Article by André DeHon published in Proceedings of SPIE Vol. 3526: Configurable Computing: Technology and Applications , November. 2-3, 1998, 10 pages.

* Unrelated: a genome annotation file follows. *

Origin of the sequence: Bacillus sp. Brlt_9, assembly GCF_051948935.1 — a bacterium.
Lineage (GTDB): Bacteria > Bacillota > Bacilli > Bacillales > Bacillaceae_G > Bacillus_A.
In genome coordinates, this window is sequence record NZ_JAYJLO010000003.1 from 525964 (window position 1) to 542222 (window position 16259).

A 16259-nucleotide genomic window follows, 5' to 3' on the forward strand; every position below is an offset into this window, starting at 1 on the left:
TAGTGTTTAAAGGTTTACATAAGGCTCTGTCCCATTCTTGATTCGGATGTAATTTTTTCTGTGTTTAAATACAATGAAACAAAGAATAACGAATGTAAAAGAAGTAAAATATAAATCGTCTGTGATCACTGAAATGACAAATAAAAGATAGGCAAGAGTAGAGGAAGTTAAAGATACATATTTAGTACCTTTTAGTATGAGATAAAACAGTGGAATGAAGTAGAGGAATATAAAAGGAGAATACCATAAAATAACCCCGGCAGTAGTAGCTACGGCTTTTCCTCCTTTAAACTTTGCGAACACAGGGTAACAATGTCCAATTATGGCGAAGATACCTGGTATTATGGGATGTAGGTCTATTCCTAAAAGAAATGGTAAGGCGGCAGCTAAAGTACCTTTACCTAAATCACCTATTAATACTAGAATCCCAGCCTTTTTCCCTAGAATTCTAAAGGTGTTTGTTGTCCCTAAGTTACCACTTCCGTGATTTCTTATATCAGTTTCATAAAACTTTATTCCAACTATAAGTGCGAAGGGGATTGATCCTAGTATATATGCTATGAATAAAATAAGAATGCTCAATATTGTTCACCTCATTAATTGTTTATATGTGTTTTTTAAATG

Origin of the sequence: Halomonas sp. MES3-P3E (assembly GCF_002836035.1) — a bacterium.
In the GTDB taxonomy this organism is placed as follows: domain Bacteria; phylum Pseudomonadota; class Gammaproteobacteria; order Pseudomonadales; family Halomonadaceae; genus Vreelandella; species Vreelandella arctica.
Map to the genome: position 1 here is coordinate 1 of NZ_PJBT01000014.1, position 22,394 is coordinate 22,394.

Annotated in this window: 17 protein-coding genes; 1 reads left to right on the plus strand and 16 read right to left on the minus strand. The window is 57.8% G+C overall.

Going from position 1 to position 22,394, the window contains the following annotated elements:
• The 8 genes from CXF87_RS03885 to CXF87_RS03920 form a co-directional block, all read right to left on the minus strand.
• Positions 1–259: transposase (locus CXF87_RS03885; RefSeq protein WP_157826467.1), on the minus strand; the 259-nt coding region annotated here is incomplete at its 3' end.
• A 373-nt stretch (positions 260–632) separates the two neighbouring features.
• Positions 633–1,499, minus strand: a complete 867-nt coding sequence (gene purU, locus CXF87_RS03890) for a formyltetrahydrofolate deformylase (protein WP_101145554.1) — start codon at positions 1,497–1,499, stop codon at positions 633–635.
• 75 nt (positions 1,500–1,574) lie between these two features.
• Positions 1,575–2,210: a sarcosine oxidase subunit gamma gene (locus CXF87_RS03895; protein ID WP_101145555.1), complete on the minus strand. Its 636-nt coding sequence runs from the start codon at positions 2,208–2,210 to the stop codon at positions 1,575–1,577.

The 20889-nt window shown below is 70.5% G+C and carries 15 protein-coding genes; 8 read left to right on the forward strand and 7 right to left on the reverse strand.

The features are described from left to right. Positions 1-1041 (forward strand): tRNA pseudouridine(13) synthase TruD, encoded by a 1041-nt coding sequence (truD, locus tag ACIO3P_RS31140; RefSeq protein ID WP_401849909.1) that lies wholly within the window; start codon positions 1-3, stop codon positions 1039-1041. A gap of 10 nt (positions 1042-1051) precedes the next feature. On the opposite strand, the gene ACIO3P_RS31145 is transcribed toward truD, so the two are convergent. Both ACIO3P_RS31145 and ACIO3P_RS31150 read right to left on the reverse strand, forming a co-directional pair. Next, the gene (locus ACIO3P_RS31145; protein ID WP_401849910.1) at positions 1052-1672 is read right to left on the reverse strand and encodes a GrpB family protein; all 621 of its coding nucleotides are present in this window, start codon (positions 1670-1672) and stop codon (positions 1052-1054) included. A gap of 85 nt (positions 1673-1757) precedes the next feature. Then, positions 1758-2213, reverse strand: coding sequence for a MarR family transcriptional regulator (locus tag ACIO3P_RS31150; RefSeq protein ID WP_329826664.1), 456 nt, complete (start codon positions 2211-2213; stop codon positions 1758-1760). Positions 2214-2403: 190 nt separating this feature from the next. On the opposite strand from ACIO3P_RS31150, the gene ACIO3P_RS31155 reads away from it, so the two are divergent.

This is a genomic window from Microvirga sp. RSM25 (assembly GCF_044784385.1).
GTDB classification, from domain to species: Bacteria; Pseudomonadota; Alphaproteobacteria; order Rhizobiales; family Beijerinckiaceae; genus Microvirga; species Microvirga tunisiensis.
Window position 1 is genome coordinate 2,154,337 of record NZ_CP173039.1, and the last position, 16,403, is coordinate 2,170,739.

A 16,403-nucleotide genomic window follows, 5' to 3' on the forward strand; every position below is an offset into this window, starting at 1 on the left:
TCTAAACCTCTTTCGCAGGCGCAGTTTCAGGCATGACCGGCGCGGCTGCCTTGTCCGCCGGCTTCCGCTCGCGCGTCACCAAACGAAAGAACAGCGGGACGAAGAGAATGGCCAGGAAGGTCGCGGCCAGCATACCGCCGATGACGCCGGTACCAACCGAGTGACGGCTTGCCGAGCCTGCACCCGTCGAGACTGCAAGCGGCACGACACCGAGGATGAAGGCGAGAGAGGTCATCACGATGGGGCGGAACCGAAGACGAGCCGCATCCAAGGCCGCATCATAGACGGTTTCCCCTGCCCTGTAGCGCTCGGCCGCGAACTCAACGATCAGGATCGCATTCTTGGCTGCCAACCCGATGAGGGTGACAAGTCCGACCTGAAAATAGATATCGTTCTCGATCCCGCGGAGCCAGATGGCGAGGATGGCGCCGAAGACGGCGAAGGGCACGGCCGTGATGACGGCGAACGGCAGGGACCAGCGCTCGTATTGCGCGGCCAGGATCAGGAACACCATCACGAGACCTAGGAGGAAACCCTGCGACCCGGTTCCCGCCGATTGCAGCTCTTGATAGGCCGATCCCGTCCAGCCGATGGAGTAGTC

Abstract: Reconfigurable computing devices are emerging as a viable alternative to fixed-function components and programmable processors. To expand our knowledge of the role and optimization of these devices, it is increasingly imperative for us to compare implementations of tasks and subroutines across this wide spectrum of implementation options. The fact that most processors, FPGAs, ASICs, and memories are fabricated in a uniform technology medium, CMOS VLSI, where area scaling is moderately well understood eases our comparison task. Nonetheless, the rapid pace of technology, limited device size selection, and economic artifacts complicate the picture. In this paper, we look at the task of comparing computing machines, reviewing normalization techniques and many important issues which arise during comparisons. This paper includes examples intended to underscore the methodology and comparison issues, but does not attempt to make definitive conclusions about the merits of the technology alternatives from the small sample set. The immediate intent of this work is to help designers faced with tradeoffs between technological alternatives. The longer term intent is to help the community collect and analyze the broad-based data needed to better understand the range of available computing options.
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